The Global Partnership Against the Spread of Weapons and Materials of Mass Destruction, proposed by President Bush, was launched by G-8 leaders at the June 2002 Kananaskis Summit. The goal of this Partnership is to prevent terrorists or states that support them from acquiring or developing weapons of mass destruction. To support Global Partnership projects, the G-8 leaders committed to raise up to $20 billion over 10 years. In response to the U.S. pledge to contribute half of the $20-billion target, the other G-7 countries and the European Union (EU) have pledged about $7 billion to date, and Russia pledged to contribute $2 billion. The United States is on track to meet this commitment, with contributions of about $1 billion annually since Kananaskis.

Thirteen additional countries have joined the Global Partnership as donors since Kananaskis. Finland, the Netherlands, Norway, Poland, Switzerland, and Sweden joined in 2003; Australia, Belgium, the Czech Republic, Denmark, Ireland, the Republic of Korea, and New Zealand joined in 2004. Together they have pledged more than $250 million to Global Partnership projects. The G-8 formally recognized Ukraine as a new recipient of Global Partnership cooperation in September 2004, and other states of the former Soviet Union are currently seeking such recognition.

SHUTTING DOWN THE A.Q. KHAN PROLIFERATION NETWORK

Over the course of several years, the U.S. and U.K. uncovered the extensive activities of the A.Q. Khan proliferation network, stretching over three continents. For example, Khan and his associates used a factory in Malaysia to manufacture key parts for centrifuges, and purchased other necessary parts through network operatives based in Europe, the Middle East, and Africa. Libya, Iran, and North Korea were customers of the Khan network.

As a result of information acquired through intelligence operations, authorities stopped the ship BBC China as it was heading for Libya, seizing a number of containers of sophisticated centrifuges parts manufactured at the Malaysian facility. The interdiction of the BBC China and Libya's subsequent voluntary renunciation of its nuclear program is an example of what PSI can achieve and why compliance with UNSCR 1540 is so urgently needed.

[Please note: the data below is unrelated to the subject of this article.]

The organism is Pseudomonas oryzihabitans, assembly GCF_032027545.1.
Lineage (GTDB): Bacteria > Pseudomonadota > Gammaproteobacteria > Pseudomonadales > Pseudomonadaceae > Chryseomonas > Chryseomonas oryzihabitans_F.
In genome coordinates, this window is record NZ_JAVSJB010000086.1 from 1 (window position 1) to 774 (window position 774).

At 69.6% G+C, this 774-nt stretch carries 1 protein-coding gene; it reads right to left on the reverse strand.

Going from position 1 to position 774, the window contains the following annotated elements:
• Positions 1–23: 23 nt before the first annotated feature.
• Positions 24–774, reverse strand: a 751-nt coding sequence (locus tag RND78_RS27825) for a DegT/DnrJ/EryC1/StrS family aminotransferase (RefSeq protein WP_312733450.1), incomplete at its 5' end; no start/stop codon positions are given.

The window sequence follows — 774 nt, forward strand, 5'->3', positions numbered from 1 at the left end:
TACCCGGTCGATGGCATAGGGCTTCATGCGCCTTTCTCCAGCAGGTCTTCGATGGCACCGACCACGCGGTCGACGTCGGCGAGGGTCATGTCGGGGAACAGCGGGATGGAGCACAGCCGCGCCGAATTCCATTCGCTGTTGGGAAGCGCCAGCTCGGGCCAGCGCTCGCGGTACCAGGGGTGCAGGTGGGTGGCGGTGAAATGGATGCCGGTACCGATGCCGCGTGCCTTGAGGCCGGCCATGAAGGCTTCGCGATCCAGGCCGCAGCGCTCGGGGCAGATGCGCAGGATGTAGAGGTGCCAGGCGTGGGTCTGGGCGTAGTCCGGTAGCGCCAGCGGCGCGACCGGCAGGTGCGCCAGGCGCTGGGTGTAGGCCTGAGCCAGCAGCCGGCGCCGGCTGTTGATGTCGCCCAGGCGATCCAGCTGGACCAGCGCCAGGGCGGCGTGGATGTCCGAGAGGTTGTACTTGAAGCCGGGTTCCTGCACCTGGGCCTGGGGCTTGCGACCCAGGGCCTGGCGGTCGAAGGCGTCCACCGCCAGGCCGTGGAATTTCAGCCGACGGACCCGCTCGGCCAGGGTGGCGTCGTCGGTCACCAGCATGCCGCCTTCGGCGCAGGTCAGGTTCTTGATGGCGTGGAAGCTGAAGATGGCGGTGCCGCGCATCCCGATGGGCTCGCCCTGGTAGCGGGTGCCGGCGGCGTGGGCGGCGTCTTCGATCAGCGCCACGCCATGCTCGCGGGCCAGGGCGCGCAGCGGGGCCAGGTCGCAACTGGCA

Shutting down such proliferation networks, ensuring that they are not reconstituted, and preventing the formation of other similar networks is imperative to the security of the international community.

ELIMINATING LIBYA'S WMD PROGRAMS

In December 2003, Libya made a clear commitment to eliminate all of its WMD and longer-range missile programs. Since then, Libya has worked in partnership with the U.S., U.K., IAEA [International Atomic Energy Agency], and OPCW [Organization for the Prohibition of Chemical Weapons] to meet its commitments.

Libya permitted the United States to remove large quantities of proliferation-sensitive material, including nuclear weapon design documents that A.Q. Khan provided, over 1,000 metric tons of nuclear equipment, and SCUD-C missiles and their launchers. In addition, the United States arranged the removal of more than 15 kilograms of fresh highly enriched uranium reactor fuel to Russia. Libya also destroyed over 3,000 chemical munitions and consolidated and secured its stocks of chemical weapons agent and precursors.